Friday, March 3, 2006

MRSA May Hitchhike on a Common Environmental Amoeba

From The University of Bath:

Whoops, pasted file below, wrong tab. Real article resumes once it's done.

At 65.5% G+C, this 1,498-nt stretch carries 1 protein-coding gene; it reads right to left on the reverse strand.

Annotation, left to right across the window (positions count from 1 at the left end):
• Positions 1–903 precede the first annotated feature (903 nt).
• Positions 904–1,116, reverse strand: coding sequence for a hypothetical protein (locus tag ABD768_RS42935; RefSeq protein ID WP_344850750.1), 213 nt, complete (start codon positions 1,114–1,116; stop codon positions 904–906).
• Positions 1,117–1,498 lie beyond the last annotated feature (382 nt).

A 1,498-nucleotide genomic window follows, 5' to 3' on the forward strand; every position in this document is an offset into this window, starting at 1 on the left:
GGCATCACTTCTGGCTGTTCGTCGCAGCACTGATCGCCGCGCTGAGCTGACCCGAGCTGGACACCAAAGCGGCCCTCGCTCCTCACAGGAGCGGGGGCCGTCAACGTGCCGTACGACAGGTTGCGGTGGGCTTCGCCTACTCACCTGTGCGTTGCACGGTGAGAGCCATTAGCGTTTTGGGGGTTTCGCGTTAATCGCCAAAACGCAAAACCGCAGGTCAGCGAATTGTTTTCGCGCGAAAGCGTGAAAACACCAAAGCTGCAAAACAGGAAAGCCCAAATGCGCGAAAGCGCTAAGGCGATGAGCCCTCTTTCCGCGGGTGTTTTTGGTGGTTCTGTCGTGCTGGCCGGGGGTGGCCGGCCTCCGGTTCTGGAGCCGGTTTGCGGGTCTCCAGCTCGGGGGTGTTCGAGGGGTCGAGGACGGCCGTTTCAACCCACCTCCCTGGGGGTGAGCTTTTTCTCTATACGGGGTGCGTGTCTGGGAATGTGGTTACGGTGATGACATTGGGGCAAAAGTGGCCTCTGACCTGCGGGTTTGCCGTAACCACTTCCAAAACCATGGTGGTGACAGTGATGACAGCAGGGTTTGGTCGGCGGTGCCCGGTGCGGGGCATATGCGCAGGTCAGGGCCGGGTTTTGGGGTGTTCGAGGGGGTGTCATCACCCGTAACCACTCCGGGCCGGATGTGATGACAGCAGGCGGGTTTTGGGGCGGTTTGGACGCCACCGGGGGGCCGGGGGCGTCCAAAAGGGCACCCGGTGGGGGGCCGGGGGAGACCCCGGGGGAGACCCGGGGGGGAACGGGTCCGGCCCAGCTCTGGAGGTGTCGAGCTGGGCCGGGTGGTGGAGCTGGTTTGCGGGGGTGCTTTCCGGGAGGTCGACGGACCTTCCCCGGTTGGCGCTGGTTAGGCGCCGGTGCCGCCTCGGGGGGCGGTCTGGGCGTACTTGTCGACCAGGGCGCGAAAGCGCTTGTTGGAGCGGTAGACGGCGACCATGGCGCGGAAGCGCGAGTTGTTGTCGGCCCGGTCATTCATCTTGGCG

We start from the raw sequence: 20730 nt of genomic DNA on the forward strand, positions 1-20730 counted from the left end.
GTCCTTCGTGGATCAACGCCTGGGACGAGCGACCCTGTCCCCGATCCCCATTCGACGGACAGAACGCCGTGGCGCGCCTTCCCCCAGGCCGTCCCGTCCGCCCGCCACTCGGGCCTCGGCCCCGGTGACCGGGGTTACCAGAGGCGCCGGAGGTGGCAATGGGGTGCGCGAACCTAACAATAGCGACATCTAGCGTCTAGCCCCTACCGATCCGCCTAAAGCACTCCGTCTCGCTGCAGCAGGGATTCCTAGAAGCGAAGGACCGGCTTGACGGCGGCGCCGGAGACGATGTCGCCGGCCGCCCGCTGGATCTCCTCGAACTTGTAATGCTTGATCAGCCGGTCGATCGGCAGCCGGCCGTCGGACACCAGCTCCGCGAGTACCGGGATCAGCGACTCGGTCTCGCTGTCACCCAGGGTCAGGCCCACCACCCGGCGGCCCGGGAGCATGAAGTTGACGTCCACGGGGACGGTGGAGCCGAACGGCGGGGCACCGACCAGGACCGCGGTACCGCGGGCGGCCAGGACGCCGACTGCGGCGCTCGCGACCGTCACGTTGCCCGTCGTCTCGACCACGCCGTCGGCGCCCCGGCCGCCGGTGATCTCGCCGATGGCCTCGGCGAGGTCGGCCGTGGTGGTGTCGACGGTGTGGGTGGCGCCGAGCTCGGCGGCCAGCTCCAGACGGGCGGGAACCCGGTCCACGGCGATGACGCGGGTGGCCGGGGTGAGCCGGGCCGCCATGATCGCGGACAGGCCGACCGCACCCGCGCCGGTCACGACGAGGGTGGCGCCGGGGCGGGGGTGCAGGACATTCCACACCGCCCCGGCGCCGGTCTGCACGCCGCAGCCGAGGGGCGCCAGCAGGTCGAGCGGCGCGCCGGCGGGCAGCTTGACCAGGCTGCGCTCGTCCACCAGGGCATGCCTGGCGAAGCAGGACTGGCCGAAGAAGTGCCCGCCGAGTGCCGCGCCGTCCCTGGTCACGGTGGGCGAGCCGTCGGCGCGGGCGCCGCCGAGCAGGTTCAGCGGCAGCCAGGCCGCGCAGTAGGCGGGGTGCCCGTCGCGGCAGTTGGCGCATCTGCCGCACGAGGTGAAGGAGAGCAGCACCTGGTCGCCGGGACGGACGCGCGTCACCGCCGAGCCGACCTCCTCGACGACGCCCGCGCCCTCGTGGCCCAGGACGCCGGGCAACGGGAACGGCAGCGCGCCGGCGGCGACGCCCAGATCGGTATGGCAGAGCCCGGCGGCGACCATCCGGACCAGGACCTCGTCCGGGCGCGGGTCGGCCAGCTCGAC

The MRSA ‘superbug’ evades many of the measures introduced to combat its spread by infecting a common single-celled organism found almost everywhere in hospital wards, according to new research published in the journal Environmental Microbiology. Scientists from the University of Bath have shown that MRSA infects and replicates in a species of amoeba, called Acanthamoeba polyphaga, which is ubiquitous in the environment and can be found on inanimate objects such as vases, sinks and walls. As amoeba produce cysts to help them spread, this could mean that MRSA may be able to be ‘blown in the wind’ between different locations.
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